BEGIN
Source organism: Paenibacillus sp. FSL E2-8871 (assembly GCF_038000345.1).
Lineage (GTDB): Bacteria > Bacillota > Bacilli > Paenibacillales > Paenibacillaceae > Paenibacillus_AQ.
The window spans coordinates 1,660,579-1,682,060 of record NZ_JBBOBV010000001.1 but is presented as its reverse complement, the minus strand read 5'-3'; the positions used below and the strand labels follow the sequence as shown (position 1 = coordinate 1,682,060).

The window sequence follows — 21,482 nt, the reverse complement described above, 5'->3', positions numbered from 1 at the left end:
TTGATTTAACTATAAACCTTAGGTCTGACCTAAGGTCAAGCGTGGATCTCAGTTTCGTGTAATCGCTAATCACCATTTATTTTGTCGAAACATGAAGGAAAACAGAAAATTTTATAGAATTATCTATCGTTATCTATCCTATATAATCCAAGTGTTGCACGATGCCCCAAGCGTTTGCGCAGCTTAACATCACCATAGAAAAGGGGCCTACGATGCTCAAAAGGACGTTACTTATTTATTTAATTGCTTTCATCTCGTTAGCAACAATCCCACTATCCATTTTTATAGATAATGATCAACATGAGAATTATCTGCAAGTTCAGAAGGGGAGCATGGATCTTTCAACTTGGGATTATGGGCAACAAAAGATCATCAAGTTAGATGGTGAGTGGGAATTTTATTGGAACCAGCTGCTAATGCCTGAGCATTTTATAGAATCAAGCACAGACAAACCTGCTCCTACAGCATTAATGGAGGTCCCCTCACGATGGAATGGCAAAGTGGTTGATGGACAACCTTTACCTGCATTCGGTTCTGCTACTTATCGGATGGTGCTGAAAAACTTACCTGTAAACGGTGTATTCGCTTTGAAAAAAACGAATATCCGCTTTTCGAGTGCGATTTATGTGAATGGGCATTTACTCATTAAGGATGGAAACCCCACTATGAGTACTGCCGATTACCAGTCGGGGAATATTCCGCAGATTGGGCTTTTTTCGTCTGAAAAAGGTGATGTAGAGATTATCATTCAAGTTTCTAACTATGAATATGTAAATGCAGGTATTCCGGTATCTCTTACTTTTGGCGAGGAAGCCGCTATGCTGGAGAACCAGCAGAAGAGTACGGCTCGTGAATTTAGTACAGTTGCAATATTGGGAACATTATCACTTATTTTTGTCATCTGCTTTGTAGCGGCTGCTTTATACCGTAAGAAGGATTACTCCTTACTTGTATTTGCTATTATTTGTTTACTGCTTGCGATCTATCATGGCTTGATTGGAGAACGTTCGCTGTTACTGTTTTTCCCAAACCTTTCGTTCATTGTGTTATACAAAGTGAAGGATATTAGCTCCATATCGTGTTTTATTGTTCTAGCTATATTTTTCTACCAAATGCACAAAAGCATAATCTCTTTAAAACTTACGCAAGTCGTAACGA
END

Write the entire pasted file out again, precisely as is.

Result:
Source organism: Paenibacillus sp. FSL E2-8871 (assembly GCF_038000345.1).
Lineage (GTDB): Bacteria > Bacillota > Bacilli > Paenibacillales > Paenibacillaceae > Paenibacillus_AQ.
The window spans coordinates 1,660,579-1,682,060 of record NZ_JBBOBV010000001.1 but is presented as its reverse complement, the minus strand read 5'-3'; the positions used below and the strand labels follow the sequence as shown (position 1 = coordinate 1,682,060).

The window sequence follows — 21,482 nt, the reverse complement described above, 5'->3', positions numbered from 1 at the left end:
TTGATTTAACTATAAACCTTAGGTCTGACCTAAGGTCAAGCGTGGATCTCAGTTTCGTGTAATCGCTAATCACCATTTATTTTGTCGAAACATGAAGGAAAACAGAAAATTTTATAGAATTATCTATCGTTATCTATCCTATATAATCCAAGTGTTGCACGATGCCCCAAGCGTTTGCGCAGCTTAACATCACCATAGAAAAGGGGCCTACGATGCTCAAAAGGACGTTACTTATTTATTTAATTGCTTTCATCTCGTTAGCAACAATCCCACTATCCATTTTTATAGATAATGATCAACATGAGAATTATCTGCAAGTTCAGAAGGGGAGCATGGATCTTTCAACTTGGGATTATGGGCAACAAAAGATCATCAAGTTAGATGGTGAGTGGGAATTTTATTGGAACCAGCTGCTAATGCCTGAGCATTTTATAGAATCAAGCACAGACAAACCTGCTCCTACAGCATTAATGGAGGTCCCCTCACGATGGAATGGCAAAGTGGTTGATGGACAACCTTTACCTGCATTCGGTTCTGCTACTTATCGGATGGTGCTGAAAAACTTACCTGTAAACGGTGTATTCGCTTTGAAAAAAACGAATATCCGCTTTTCGAGTGCGATTTATGTGAATGGGCATTTACTCATTAAGGATGGAAACCCCACTATGAGTACTGCCGATTACCAGTCGGGGAATATTCCGCAGATTGGGCTTTTTTCGTCTGAAAAAGGTGATGTAGAGATTATCATTCAAGTTTCTAACTATGAATATGTAAATGCAGGTATTCCGGTATCTCTTACTTTTGGCGAGGAAGCCGCTATGCTGGAGAACCAGCAGAAGAGTACGGCTCGTGAATTTAGTACAGTTGCAATATTGGGAACATTATCACTTATTTTTGTCATCTGCTTTGTAGCGGCTGCTTTATACCGTAAGAAGGATTACTCCTTACTTGTATTTGCTATTATTTGTTTACTGCTTGCGATCTATCATGGCTTGATTGGAGAACGTTCGCTGTTACTGTTTTTCCCAAACCTTTCGTTCATTGTGTTATACAAAGTGAAGGATATTAGCTCCATATCGTGTTTTATTGTTCTAGCTATATTTTTCTACCAAATGCACAAAAGCATAATCTCTTTAAAACTTACGCAAGTCGTAACGA